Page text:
The preserved architectural elements of Freud’s former workplace not only define the birthplace of psychoanalysis. Major ideas that Freud once tested and formulated here coincide with those of the works on display: Questions about the relationship between the sexes are raised as a theme, as is the possible discrepancy between what is experienced and what is remembered, or between individual and social (self-)determination. The close, interdependent relationship between art and the surrounding space differs significantly here from the criteria of the neutrally designed "white cube" usually favored for the presentation of contemporary art - since the works of art corresponding in and with Freud's former workplace and all its historical implications merge in this site with their surroundings to form a unity of effect.


Concept: Monika Pessler

Olaf Nicolai: Trauer und Melancholie (Mourning and Melancholia)

Olaf Nicolai's work "Trauer und Melancholie" (Mourning and Melancholia) was presented in the Sigmund Freud Museum's "Library of Psychoanalysis" on the 82nd anniversary of Sigmund Freud's death. With his artistic documentation (2009/12), Nicolai made possible the first translation of Freud's eponymous writing from German into Arabic. In addition to the presentation of the publications (de/en), his concept also includes the presentation of the text as a radio play, which was produced by the radio station Amwaj 91.5 FM in 2009 and broadcast as a reading lasting several hours as part of the Ramallah Biennial.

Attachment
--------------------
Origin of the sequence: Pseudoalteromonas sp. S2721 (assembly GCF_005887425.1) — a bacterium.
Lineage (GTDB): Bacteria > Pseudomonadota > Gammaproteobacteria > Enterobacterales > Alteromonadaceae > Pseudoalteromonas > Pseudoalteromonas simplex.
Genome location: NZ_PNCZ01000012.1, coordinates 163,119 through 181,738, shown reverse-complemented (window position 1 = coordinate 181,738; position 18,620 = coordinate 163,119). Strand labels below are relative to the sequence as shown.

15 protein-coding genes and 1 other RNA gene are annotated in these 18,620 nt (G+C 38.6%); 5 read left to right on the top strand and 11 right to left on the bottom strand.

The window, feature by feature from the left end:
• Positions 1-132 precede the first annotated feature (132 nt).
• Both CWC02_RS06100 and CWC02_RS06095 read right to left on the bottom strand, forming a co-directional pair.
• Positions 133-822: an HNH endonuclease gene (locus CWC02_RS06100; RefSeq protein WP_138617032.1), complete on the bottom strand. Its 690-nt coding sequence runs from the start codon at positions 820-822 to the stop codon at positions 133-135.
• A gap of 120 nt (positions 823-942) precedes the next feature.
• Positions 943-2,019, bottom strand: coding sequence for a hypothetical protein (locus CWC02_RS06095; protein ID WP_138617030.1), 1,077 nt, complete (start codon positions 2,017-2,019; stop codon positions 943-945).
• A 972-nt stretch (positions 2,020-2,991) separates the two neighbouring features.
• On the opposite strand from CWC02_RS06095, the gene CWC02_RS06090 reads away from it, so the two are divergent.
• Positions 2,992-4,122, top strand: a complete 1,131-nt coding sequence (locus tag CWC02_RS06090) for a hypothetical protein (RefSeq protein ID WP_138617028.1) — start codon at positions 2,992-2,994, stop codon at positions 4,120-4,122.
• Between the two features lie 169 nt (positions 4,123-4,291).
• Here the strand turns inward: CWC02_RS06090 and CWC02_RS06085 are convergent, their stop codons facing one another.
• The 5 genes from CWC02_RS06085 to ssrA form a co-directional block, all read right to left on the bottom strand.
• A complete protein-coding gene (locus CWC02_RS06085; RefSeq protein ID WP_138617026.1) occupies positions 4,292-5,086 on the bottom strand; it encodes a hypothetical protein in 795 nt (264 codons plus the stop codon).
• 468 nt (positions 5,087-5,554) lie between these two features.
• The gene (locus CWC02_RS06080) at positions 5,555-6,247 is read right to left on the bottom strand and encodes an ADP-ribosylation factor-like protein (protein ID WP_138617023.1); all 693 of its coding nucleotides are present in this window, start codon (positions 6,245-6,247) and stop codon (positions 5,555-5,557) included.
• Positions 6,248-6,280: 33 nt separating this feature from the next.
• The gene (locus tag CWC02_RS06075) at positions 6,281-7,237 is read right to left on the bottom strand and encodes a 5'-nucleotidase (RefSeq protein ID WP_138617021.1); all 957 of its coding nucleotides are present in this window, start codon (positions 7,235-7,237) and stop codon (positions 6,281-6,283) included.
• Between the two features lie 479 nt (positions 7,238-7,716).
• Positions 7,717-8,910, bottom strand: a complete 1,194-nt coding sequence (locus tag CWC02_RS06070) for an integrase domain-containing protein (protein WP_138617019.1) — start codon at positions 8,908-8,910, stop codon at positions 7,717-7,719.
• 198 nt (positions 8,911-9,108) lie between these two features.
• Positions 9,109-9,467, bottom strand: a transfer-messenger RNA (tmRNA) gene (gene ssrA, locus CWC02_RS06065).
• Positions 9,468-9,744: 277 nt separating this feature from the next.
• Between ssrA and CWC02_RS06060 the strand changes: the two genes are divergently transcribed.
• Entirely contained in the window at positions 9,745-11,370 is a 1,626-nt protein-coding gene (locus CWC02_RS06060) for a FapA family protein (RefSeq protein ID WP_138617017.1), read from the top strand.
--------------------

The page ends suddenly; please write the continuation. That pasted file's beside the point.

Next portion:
As an integral part of the installation, film recordings of the preparatory conversation between the radio speaker and the translator Mohammad Abu-Zaid convey the complexity of this undertaking, which is due not least to the differences between the respective (language) cultures. Thus, the artistic translation performance not only "speaks" insights into various states of mourning in the literal sense, but above all places interpersonal dialogue at the center of consideration - that is, the procedure that is just as inscribed in psychoanalysis as it is in humanitarian attempts to clarify and resolve the Middle East conflict.